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Inflation is fueling an increase in home heating costs, but there are ways to save

Inflation fuels increase in home heating costs
Inflation fuels increase in home heating costs 02:11

Norwalk, Connecticut — Higher fuel prices are expected to make this a tough winter for homeowners. Nationwide, families can expect to pay nearly 18% more to heat their homes this winter, according to the National Energy Assistance Directors' Association.

Compared to last year, heating oil is up 25% and natural gas increased 31%, costing homeowners hundreds more. 

Lorenzo Wyatt, who owns Home Comfort Practice, which teaches people how to reduce their energy costs, blamed supply and demand. 

"You have a global market for energy, for oil, natural gas, and then those costs have gone up because there's shortages," Wyatt said. 

Drew Todd used to pay about $2 for a gallon of oil to heat his home in Norwalk, Connecticut. Due to inflation, the cost to fill his 100-gallon tank has more than doubled.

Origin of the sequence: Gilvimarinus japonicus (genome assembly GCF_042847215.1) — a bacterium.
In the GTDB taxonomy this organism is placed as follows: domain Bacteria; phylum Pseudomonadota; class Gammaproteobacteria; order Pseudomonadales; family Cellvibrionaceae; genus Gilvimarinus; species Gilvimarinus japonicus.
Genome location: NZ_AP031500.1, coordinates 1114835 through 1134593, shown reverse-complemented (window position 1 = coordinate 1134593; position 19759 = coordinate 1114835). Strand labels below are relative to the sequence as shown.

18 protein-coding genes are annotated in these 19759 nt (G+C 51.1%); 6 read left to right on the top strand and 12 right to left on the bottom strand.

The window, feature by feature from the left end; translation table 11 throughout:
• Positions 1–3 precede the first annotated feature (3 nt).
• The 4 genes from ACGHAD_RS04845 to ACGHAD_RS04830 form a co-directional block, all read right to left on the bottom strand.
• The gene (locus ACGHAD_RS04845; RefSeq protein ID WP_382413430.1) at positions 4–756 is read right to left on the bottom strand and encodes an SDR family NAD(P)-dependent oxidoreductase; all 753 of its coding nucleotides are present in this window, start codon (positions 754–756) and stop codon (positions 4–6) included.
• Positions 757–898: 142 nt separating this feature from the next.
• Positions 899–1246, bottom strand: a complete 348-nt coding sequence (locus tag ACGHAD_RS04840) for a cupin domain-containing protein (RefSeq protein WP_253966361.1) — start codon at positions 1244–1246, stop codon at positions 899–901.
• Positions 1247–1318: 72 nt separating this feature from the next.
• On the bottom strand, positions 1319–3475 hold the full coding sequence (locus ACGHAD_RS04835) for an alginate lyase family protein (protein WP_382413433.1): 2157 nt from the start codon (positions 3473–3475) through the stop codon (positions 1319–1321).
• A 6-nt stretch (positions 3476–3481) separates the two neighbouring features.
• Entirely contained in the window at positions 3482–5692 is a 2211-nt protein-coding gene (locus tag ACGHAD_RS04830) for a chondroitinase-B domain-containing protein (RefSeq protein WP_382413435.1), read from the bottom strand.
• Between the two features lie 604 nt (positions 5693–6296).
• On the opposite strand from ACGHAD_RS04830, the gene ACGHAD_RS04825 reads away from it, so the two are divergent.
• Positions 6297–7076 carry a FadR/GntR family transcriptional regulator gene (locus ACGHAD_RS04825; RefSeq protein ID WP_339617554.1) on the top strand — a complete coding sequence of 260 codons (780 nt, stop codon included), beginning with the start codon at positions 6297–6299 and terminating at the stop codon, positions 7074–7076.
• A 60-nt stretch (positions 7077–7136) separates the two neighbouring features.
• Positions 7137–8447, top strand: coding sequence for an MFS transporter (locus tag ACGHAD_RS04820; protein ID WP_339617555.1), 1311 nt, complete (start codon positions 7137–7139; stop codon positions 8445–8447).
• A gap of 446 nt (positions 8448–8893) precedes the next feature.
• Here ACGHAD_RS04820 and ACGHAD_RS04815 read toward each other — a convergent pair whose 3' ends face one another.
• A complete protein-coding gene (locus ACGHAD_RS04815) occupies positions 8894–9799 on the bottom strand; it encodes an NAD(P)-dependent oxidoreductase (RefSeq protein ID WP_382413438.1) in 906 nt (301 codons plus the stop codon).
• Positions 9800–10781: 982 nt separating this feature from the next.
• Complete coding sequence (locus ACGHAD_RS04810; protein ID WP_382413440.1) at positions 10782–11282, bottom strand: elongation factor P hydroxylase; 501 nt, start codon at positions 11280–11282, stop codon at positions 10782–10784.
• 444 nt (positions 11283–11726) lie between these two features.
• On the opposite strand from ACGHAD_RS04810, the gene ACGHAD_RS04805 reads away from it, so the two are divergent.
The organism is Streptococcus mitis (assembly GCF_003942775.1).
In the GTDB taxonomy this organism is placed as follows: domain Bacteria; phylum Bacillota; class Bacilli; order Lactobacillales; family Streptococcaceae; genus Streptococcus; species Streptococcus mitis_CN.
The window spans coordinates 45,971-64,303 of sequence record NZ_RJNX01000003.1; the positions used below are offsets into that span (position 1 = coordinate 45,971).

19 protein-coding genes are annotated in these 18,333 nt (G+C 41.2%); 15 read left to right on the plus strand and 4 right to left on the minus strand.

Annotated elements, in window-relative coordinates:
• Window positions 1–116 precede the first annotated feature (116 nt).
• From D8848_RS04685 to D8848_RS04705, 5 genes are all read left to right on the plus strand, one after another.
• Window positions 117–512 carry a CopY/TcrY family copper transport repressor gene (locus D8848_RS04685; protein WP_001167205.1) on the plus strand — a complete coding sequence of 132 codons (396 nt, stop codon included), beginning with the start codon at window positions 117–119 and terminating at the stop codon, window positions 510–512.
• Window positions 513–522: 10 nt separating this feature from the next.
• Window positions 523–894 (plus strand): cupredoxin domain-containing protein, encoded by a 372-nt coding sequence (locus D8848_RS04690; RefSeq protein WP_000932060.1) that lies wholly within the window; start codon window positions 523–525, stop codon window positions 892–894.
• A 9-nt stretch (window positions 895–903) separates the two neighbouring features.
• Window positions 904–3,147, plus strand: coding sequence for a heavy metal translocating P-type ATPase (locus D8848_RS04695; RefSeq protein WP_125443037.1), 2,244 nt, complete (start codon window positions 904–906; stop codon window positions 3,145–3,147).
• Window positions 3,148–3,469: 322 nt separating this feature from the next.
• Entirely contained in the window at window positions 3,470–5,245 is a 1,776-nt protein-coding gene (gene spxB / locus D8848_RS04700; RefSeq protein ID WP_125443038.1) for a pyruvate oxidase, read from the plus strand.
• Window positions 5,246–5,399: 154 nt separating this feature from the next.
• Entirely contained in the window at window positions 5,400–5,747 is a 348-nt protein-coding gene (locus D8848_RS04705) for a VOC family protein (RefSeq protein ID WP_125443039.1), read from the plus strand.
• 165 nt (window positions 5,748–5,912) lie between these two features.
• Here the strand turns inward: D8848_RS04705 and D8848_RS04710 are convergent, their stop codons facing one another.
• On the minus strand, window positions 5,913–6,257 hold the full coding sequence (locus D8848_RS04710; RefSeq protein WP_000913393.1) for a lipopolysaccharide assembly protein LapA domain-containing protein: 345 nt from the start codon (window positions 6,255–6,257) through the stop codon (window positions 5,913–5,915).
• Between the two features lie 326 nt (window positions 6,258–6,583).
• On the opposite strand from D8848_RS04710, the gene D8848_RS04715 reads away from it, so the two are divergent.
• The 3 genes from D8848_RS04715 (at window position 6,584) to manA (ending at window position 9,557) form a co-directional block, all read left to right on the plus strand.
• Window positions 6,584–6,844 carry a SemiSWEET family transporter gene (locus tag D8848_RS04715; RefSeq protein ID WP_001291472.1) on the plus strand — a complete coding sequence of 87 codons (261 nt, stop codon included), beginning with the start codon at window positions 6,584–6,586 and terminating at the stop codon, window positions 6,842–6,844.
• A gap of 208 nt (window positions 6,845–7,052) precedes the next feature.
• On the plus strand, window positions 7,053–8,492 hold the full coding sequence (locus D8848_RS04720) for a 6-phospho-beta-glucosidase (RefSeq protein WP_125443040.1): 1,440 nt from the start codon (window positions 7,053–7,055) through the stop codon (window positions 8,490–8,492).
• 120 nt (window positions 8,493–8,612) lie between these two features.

"I think it's going to hit seven bucks, in my opinion," Todd said, adding that he cannot afford that and will have to rely on "extra sweatshirts" and "extra blankets" if it gets really cold this winter. 

After losing his job in March, he applied for a state grant to help pay his energy bill. 

"We're going to keep it up as best as possible," he said. "We don't have a lavish lifestyle and we will do what we can." 

Wyatt advises keeping the thermostat at 68 degrees, closing the fireplace damper, removing window air conditioners and keeping drapes closed. 

"What you want to do is you want to keep the heat inside," Wyatt said. "So insulate the ceiling because heat rises. Insulate your walls, fill those wall cavities with insulation."

Todd is hoping some of those small adjustments will keep his family warm and his wallet fuller this winter. 

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